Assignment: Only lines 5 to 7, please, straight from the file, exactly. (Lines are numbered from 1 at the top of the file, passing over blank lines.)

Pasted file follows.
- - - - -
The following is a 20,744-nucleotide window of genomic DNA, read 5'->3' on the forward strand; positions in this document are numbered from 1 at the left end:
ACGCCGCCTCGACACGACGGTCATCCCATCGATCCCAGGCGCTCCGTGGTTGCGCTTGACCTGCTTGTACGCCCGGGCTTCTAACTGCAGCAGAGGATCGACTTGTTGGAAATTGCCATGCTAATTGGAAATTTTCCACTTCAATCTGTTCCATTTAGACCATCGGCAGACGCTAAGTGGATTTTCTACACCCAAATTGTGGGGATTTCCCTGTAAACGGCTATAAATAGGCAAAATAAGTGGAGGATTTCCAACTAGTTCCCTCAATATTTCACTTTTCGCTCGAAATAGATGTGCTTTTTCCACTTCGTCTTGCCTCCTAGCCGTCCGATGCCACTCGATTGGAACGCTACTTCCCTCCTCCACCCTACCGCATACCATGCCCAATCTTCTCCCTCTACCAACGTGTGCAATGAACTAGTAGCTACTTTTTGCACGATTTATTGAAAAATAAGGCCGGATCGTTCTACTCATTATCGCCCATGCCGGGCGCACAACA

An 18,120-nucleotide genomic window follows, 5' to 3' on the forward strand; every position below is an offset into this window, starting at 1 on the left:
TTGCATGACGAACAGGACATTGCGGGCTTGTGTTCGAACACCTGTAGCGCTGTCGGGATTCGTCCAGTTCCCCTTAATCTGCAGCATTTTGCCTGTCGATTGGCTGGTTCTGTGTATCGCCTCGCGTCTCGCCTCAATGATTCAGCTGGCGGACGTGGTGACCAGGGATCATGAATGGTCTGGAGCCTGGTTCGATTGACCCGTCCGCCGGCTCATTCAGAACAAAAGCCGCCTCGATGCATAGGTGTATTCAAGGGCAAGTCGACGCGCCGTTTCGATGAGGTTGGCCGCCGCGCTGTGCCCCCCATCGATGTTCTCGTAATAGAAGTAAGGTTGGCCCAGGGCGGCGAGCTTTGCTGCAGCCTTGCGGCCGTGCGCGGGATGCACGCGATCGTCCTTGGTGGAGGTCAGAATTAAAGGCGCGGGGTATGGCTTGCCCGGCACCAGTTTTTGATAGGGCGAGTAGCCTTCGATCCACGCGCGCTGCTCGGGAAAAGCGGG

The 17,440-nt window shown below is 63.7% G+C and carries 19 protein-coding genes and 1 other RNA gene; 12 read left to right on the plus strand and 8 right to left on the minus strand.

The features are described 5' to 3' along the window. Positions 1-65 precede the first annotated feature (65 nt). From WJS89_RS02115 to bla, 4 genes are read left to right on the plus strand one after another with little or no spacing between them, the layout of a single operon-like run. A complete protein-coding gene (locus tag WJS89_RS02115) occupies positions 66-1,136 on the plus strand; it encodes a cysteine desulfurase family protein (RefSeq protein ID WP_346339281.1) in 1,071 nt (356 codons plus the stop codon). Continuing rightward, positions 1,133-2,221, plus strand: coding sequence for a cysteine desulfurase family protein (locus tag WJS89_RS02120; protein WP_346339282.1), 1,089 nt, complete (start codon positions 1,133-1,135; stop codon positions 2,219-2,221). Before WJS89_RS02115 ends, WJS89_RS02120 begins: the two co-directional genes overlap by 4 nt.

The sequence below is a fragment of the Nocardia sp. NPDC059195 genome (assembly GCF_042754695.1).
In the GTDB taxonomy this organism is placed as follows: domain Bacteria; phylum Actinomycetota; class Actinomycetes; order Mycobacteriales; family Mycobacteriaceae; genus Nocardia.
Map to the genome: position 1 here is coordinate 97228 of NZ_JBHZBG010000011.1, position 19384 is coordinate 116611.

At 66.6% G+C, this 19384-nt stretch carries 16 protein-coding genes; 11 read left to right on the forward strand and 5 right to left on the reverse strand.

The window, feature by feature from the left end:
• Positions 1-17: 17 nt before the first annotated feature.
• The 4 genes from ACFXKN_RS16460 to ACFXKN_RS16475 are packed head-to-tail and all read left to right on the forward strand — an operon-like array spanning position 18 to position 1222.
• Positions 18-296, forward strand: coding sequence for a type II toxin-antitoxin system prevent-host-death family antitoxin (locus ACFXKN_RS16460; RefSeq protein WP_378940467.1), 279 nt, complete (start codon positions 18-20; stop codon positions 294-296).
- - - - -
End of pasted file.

The 17,440-nt window shown below is 63.7% G+C and carries 19 protein-coding genes and 1 other RNA gene; 12 read left to right on the plus strand and 8 right to left on the minus strand.

The features are described 5' to 3' along the window. Positions 1-65 precede the first annotated feature (65 nt). From WJS89_RS02115 to bla, 4 genes are read left to right on the plus strand one after another with little or no spacing between them, the layout of a single operon-like run. A complete protein-coding gene (locus tag WJS89_RS02115) occupies positions 66-1,136 on the plus strand; it encodes a cysteine desulfurase family protein (RefSeq protein ID WP_346339281.1) in 1,071 nt (356 codons plus the stop codon). Continuing rightward, positions 1,133-2,221, plus strand: coding sequence for a cysteine desulfurase family protein (locus tag WJS89_RS02120; protein WP_346339282.1), 1,089 nt, complete (start codon positions 1,133-1,135; stop codon positions 2,219-2,221). Before WJS89_RS02115 ends, WJS89_RS02120 begins: the two co-directional genes overlap by 4 nt.

The sequence below is a fragment of the Nocardia sp. NPDC059195 genome (assembly GCF_042754695.1).